Taking Back Our Stolen History
Yellow Journalism Cartoon by Leon Barritt, first published in “Vim”
Yellow Journalism Cartoon by Leon Barritt, first published in “Vim”

Yellow Journalism Cartoon by Leon Barritt, first published in “Vim”

Today, William Randolph Hearst is widely known for his rivalry with Joseph Pulitzer and his extreme yellow journalism. Pulitzer’s newspaper, the New York World, was already well established by the time Hearst moved to New York City and set up his newspaper, the New York Journal. Ironically, Hearst had bought the failing paper from a man who had bought it from Pulitzer’s own brother, Albert Pulitzer. Over time, the brothers became distant, as Joseph Pulitzer regarded his brother as frivolous.

Hearst and Pulitzer ran competing newspapers in the same area drawing from the same customers, which naturally led to each of them taking extreme measures to out-sell the other. Hearst turned to his vast family wealth to support the cost of his paper and lowered his paper’s price to one cent. He made headlines bigger and bolder, and made front-page news out of everyday occurrences. Pulitzer started to take notice of him when Hearst convinced Richard Felton, cartoonist for the New York World, to work instead for Hearst’s own New York Journal. Felton’s most famous work was a comic strip titled “The Yellow Kid”, which featured a character wearing yellow robes with a witty saying inked on his clothing. The bright coloring became a symbol for Hearst’s and Pulitzer’s rising competition, leading people to title extreme and exaggerated journalism “yellow journalism”.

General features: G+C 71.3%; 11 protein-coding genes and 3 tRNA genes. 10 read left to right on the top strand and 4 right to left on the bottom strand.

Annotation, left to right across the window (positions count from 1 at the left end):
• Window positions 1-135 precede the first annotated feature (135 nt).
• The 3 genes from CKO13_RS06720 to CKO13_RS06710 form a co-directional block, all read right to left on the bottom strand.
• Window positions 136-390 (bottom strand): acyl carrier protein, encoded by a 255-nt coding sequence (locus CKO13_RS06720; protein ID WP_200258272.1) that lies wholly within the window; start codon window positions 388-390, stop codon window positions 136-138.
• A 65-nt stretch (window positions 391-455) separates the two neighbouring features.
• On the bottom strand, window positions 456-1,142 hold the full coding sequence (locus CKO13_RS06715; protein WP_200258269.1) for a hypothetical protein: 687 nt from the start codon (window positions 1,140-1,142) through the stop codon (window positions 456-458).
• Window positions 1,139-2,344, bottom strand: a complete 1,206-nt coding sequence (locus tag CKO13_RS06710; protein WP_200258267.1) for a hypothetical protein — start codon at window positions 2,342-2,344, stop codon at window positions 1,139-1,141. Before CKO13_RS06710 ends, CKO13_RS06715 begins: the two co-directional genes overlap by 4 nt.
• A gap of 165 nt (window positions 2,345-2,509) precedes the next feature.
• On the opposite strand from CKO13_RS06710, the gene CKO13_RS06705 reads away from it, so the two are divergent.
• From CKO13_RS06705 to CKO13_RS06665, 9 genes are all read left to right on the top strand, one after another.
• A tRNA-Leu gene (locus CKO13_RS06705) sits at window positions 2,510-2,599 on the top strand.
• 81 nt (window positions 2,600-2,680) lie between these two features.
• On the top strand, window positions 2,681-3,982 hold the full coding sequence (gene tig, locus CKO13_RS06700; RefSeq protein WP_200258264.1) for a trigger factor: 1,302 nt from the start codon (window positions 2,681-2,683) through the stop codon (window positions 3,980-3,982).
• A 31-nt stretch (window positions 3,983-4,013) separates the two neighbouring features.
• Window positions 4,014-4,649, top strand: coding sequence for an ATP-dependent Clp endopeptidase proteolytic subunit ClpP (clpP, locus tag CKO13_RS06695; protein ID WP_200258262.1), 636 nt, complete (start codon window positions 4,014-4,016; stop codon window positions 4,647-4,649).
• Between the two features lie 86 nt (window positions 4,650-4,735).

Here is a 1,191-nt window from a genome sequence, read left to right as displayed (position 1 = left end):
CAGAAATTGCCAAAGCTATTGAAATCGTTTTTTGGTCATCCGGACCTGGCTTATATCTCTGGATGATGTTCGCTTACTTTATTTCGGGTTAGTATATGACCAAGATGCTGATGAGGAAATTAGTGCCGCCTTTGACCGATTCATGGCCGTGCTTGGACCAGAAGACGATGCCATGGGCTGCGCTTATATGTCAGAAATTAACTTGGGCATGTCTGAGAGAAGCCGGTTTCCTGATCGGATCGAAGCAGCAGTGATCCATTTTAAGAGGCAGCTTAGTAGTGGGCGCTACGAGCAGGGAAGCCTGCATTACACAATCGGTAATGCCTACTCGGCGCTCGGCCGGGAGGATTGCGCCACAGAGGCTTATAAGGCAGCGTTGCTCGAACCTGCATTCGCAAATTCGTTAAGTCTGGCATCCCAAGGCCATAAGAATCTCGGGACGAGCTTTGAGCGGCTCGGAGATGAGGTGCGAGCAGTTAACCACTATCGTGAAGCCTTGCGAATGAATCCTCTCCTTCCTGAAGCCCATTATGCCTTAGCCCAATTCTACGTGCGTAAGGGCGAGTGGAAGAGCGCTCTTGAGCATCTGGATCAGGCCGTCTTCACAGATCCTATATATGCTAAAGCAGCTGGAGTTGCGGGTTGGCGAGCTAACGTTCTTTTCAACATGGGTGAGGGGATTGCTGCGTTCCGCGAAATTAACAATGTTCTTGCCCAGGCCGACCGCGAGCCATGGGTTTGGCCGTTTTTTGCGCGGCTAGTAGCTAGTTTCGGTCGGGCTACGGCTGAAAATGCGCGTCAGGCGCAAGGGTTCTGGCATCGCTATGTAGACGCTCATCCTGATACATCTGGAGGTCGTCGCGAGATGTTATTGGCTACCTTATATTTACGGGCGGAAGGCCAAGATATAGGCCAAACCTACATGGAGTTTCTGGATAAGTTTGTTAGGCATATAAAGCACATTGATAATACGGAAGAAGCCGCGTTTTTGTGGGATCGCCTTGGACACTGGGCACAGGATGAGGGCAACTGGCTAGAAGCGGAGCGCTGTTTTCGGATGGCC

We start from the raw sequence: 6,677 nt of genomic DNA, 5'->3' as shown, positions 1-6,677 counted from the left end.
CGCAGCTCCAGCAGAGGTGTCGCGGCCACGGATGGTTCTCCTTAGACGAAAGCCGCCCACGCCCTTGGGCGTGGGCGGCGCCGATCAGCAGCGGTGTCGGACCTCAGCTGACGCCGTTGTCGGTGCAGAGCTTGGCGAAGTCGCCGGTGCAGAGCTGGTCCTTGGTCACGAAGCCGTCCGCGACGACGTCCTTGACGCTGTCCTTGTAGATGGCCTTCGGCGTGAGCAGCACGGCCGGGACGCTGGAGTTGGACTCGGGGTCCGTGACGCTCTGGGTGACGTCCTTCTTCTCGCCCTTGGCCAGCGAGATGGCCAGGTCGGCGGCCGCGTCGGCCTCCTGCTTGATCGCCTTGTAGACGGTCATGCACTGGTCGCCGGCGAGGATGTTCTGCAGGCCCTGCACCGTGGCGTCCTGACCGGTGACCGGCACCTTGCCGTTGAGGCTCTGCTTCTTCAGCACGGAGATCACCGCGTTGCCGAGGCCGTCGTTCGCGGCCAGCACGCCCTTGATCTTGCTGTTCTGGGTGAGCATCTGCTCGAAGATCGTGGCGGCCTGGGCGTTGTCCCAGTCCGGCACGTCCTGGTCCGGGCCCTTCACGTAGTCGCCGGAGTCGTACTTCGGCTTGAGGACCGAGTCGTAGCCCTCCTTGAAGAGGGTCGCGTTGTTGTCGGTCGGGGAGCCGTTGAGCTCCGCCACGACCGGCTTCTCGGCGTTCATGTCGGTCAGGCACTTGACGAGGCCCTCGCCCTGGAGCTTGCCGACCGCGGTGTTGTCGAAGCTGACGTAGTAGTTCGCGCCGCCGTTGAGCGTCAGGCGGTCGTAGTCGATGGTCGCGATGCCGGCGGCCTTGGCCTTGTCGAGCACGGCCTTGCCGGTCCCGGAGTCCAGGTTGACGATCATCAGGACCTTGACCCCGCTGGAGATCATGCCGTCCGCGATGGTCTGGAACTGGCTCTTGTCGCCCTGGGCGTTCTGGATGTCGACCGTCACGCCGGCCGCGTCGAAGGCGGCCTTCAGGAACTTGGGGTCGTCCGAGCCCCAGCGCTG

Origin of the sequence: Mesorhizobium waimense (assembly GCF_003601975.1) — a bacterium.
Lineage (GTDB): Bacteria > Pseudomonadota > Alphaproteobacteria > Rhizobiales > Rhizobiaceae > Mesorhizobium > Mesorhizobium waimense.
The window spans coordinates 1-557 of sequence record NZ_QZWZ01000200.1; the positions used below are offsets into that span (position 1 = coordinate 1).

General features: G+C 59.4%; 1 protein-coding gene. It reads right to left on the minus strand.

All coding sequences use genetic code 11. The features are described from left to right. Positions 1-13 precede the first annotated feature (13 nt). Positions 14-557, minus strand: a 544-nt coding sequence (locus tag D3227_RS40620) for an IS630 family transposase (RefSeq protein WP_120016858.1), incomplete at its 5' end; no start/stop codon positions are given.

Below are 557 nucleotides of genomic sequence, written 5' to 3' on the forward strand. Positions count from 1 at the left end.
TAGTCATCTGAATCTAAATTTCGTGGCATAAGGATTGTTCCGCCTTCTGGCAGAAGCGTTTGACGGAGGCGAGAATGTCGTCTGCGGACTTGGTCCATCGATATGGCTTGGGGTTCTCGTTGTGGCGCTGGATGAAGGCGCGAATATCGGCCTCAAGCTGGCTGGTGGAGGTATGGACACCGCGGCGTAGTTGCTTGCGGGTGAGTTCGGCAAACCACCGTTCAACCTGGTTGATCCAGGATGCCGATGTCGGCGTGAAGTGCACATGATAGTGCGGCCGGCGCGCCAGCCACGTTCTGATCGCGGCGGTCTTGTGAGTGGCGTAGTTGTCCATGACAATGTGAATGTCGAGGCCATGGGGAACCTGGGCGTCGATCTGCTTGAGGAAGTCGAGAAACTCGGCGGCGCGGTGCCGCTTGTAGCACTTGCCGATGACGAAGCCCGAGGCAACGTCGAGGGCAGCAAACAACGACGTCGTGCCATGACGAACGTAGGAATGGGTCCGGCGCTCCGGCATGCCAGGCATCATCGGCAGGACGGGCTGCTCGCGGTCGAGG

One of the most famous examples of the power of yellow journalism occurred after the mysterious explosion of the Maine, an American battleship  stationed in Cuba. The ship had been sitting in the harbor, with crew aboard, when something blew up near the bow and it slowly started to sink. At the time, the United States had shaky peace with the Spanish who lived in that area, and so many people immediately blamed the Spanish. The press eagerly took up this call, and devoted several pages a day explaining how the Spanish were at fault.

Newspapers were the main media of the time, and many people’s only source of current information. People believed almost anything they read, and so many Americans were incensed and called for revenge. Following the Maine accident, Congress called for war against the Spanish. Many historians today give credit to Hearst and Pulitzer and their yellow journalism techniques for starting the war.

At a meeting of prominent journalists in 1889 Florida Daily Citizen editor Lorettus Metcalf claimed that due to their competition “the evil grew until publishers all over the country began to think that perhaps at heart the public might really prefer vulgarity”. The conflict was dubbed “The Journal‘s War” by many due to Hearst’s immense influence in stoking the fires of anti-Spanish sentiment in the U.S. Much of the coverage by both The New York World and The New York Journal was tainted by unsubstantiated claims, sensationalist propaganda, and outright factual errors. The phrase, “remember the Maine, to Hell with Spain”, became a populist rousing call to action. The Spanish–American War began later that year.

Sources:

  • https://publicdomainreview.org/collection/yellow-journalism-the-fake-news-of-the-19th-century
  • https://commons.wikimedia.org/wiki/File:PulitzerHearstWarYellowKids.jpg
  • https://williamrandolphhearstbio.weebly.com/yellow-journalism.html

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